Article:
29 December 2016

When prayers are not enough


I've noticed a serious lack of attention -- even within Christianity itself -- to Christian persecution in general, especially in foreign lands, and by Muslims.

This has become a glaring problem to some of us, with Christian churches usually led by clergy who choose not to acknowledge that Christian persecution is occurring in the world today, even though I know that it is. And let's be clear: by "persecution" we don't mean calling you names. We mean the worst kinds of persecution: murder, rape, enslavement, burning churches and homes, forcing people to flee their homes with nothing but the clothes on their backs. It's like ethnic cleansing, or attempted genocide, but by religious affiliation.

You would think that of all the people that should care about that, it's Christians around the world. I don't see much evidence of that, however. And it drives me nuts.

In our church, I don't recall ever hearing a mention of this Christian persecution, even though I read about it on the Internet just about every week. Our sermons never mention the atrocities committed by Muslims against Christianity, both its people and its symbols.

Thousands of Christians and other religious minorities have been killed during the rise of ISIS, whether from military operations or various disgusting spectacles - filmed of course - including drowning them in cages, burning them alive, crucifying children, etc. It's subhuman and nauseating, yet it doesn't merit a mention? This is bizarre.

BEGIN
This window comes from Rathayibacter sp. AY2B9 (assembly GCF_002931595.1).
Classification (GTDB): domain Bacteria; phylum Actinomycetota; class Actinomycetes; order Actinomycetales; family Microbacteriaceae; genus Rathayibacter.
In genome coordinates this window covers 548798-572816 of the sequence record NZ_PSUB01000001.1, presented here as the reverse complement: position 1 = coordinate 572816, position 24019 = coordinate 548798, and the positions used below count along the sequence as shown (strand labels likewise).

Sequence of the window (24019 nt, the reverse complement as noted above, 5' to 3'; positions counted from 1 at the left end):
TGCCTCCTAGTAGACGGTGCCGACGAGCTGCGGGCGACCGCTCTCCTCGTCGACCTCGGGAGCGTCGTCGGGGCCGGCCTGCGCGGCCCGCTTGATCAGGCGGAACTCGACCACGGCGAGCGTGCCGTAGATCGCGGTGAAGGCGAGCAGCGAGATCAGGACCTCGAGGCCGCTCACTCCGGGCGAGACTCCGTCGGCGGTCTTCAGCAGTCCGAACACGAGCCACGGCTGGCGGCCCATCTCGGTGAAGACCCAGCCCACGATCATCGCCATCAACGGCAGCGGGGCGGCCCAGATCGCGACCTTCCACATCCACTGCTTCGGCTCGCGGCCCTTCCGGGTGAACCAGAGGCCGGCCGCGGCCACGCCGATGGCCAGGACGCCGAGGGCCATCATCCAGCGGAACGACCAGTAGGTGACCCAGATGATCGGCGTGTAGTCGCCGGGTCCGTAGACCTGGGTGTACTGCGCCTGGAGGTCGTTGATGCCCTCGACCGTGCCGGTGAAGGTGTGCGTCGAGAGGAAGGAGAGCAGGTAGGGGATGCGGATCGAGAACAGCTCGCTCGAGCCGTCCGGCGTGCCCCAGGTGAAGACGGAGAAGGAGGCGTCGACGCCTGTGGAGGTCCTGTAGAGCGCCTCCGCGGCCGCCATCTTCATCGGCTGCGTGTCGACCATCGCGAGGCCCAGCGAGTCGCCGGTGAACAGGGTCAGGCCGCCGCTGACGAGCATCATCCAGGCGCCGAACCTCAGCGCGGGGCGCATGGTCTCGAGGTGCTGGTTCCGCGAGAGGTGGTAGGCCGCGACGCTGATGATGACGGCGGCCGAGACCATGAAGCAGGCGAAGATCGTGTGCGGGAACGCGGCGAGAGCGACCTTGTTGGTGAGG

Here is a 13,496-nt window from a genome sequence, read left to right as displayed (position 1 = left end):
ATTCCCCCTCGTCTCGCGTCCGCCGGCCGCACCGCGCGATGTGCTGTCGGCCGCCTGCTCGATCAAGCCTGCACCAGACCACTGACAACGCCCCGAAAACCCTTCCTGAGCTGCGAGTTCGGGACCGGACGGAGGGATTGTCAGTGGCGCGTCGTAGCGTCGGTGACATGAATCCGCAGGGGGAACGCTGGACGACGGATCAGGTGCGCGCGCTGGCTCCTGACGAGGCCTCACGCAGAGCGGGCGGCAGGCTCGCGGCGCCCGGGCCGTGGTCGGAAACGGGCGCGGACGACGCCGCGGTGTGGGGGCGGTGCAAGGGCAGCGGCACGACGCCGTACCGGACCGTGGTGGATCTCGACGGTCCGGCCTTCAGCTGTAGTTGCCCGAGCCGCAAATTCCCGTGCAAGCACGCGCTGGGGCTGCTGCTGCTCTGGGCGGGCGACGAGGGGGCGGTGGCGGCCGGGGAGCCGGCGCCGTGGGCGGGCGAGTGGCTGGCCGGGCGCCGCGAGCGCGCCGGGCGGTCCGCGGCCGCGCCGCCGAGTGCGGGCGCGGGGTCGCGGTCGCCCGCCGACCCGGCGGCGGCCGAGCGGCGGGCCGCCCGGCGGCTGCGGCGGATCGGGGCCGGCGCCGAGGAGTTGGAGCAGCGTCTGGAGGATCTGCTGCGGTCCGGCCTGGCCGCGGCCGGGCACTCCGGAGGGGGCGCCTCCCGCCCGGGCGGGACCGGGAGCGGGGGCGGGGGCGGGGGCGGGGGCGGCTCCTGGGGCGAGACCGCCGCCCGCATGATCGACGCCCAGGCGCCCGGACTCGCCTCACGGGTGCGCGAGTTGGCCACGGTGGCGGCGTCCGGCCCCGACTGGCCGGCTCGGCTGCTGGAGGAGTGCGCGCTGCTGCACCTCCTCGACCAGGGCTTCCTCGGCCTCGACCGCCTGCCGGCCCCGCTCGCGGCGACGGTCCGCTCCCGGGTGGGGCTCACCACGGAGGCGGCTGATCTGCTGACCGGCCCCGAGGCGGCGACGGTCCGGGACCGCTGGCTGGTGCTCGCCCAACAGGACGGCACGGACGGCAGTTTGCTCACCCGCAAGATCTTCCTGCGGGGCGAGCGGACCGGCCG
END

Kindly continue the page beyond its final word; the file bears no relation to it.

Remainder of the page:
In Egypt, after the Muslim Brotherhood uprising in 2011, mobs torched close to 100 ancient Coptic churches with the obvious approval by the authorities who looked the other way while the torches were lit. In Syria and Iraq, ancient Assyrian churches from the time of Jesus himself have been purposefully destroyed by ISIS.

These stories show up again and again in my news feeds, because I follow sites that show concern about the health of Christianity in a world filled with apologists who - please explain this to me - are compelled to complain about Donald Trump but not to criticize ISIS throwing gays to their deaths from tall buildings.

The lack of attention, likewise, has also become a glaring problem in the political world. President Obama rarely mentions Christian persecution, or persecution of other religions, by Muslims. He is, allegedly, Christian. Doesn't that seem a little odd? And defending religious freedom around the world is part of the job description, since our country was founded upon that idea, first and foremost.

This leaves me with only two possible conclusions: A) too many of our leaders are unaware of the persecution, or B) too many of our leaders don't care enough to even call attention to it due to fears of backlash from the Political Correctness police.

Neither is acceptable. But I'm pretty sure it's that last one. And that's shameful.